A common misconception among our elderly clients is that they need to spend down all of their assets to become eligible for long-term skilled nursing Medicaid. While that can help you qualify for Medicaid, it is far from a good — or the only possible — strategy. Instead of spending down your assets wastefully, a wiser way to approach the Medicaid spenddown is to convert them. Read on to learn how.
Countable vs. Non-Countable Assets
The first thing you should know is that, while long-term skilled nursing Medicaid has an asset limit of $2,000 ($3,000 for a married couple), this limit only applies to your countable assets.
Medicaid countable assets include cash, cash equivalents, retirement accounts, and other assets like stocks and bonds that you can liquidate to pay for your long-term care. Other countable assets include assets such as a second home or a second vehicle, and life insurance that has a cash value.
Non-countable assets that don’t affect Medicaid eligibility include:
- Your primary residence,
- One car,
- Pre-paid irrevocable burial and funeral plans,
- Household furnishings,
- Personal effects and clothing, and
- Other non-accessible property.
The Five-Year Lookback Rule
If your countable assets exceed the Medicaid asset limit, you should start exploring spenddown strategies. There are various tools at your disposal; however, one thing you should not do is make gifts, transfer items for less than fair market value, or make any uncompensated transfers. If you do so, you risk incurring a penalty period during which you will have to pay out of pocket for care.
Medicaid Spend Down Strategies
Instead of wastefully spending down your assets, a better Medicaid spenddown strategy is to transform countable into non-countable assets.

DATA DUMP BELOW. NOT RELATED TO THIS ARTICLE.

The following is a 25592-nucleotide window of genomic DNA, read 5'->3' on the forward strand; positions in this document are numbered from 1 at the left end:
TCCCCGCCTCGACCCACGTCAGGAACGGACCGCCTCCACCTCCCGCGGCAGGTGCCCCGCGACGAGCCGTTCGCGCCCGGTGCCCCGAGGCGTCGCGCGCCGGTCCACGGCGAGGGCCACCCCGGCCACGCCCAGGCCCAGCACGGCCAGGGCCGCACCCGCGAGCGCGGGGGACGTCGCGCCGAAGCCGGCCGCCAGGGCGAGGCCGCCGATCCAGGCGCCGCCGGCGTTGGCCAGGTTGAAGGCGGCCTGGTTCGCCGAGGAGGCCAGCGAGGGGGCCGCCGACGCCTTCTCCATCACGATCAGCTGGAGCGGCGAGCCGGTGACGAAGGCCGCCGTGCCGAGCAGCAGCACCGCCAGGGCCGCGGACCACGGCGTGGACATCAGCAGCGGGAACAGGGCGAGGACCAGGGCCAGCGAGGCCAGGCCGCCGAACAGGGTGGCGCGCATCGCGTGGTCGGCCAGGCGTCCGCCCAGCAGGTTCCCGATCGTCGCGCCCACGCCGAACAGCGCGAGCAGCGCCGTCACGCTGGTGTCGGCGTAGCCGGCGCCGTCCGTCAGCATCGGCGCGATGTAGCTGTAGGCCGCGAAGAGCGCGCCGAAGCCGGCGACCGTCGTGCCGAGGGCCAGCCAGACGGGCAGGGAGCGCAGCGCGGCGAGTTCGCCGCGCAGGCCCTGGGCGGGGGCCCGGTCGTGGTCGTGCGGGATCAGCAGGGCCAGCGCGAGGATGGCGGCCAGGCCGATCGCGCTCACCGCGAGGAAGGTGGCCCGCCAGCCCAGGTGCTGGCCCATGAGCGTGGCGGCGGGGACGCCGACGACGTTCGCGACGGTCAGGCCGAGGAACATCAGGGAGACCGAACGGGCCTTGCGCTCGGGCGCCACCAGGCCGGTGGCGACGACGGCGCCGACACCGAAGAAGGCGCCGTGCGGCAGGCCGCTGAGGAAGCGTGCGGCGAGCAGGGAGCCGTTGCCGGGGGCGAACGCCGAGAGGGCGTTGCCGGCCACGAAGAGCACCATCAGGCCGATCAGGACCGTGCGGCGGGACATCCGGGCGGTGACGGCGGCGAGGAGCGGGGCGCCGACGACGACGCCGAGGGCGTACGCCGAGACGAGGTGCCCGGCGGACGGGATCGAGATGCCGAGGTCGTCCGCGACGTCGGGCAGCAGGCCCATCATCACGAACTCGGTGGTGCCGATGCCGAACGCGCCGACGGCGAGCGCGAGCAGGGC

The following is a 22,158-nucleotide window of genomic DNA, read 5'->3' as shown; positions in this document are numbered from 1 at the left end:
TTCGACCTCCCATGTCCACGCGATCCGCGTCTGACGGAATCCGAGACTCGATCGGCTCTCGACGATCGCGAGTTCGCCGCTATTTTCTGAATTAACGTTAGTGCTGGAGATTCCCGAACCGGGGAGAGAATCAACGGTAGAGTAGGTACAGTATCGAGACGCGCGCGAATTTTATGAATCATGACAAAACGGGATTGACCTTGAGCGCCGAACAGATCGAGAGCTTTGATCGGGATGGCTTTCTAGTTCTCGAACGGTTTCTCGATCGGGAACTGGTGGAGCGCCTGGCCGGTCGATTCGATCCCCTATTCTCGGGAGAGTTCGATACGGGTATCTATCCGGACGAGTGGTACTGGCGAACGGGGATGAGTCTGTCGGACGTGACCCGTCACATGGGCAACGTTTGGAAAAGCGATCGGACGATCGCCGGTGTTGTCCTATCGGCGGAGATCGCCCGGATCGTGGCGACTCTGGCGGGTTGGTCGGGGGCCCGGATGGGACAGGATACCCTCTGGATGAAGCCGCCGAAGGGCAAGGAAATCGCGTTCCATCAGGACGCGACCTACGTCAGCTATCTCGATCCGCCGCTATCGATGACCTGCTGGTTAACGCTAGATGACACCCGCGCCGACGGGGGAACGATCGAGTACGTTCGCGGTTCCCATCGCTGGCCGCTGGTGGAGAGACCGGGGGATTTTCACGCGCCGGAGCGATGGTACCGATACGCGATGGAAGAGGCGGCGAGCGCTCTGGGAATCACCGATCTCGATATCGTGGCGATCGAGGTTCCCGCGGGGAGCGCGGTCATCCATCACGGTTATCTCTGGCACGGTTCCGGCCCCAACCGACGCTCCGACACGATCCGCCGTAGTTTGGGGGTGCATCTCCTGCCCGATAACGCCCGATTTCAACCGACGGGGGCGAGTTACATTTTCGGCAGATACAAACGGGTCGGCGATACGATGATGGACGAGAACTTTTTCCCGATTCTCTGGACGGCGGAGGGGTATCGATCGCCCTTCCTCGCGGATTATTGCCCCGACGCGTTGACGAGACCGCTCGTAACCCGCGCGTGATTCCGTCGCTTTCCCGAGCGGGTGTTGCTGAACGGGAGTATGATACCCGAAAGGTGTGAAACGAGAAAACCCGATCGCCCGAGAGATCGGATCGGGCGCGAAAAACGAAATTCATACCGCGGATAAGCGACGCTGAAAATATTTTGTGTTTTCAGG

For example, let’s say you have $150,000 in countable assets. This amount of assets put you well over the asset limit and makes you ineligible for Medicaid; however, if you took $90,000 and spent it on necessary home improvements, spent $15,000 on an irrevocable funeral plan, and then used another $43,000 to buy a new car to replace your old one, you’d now be eligible for Medicaid.
This way, you can achieve Medicaid eligibility and cover your nursing home care costs and other qualifying medical expenses without wastefully spending down assets.
How We Can Help
Medicaid planning is complicated. In addition to spending down assets, there are other options such as placing your assets in a specific irrevocable trust that makes those assets uncountable, or purchasing a Medicaid compliant annuity. You should not attempt to go through this process on your own.
Our experienced Medicaid attorneys can analyze your financial situation and help you devise a comprehensive Medicaid planning strategy as part of your broader estate plan. We’ll advise you whether you meet the Medicaid asset and income limits and can suggest appropriate steps to preserve eligibility while safeguarding your assets.
Talk to a North Carolina Elder Law Attorney
Don’t waste your hard-earned money to achieve Medicaid eligibility. Our legal team at Brady Cobin Law Group, PLLC, can recommend the right Medicaid spenddown strategy for your needs. Call 919-782-3500 or contact us online to schedule your consultation.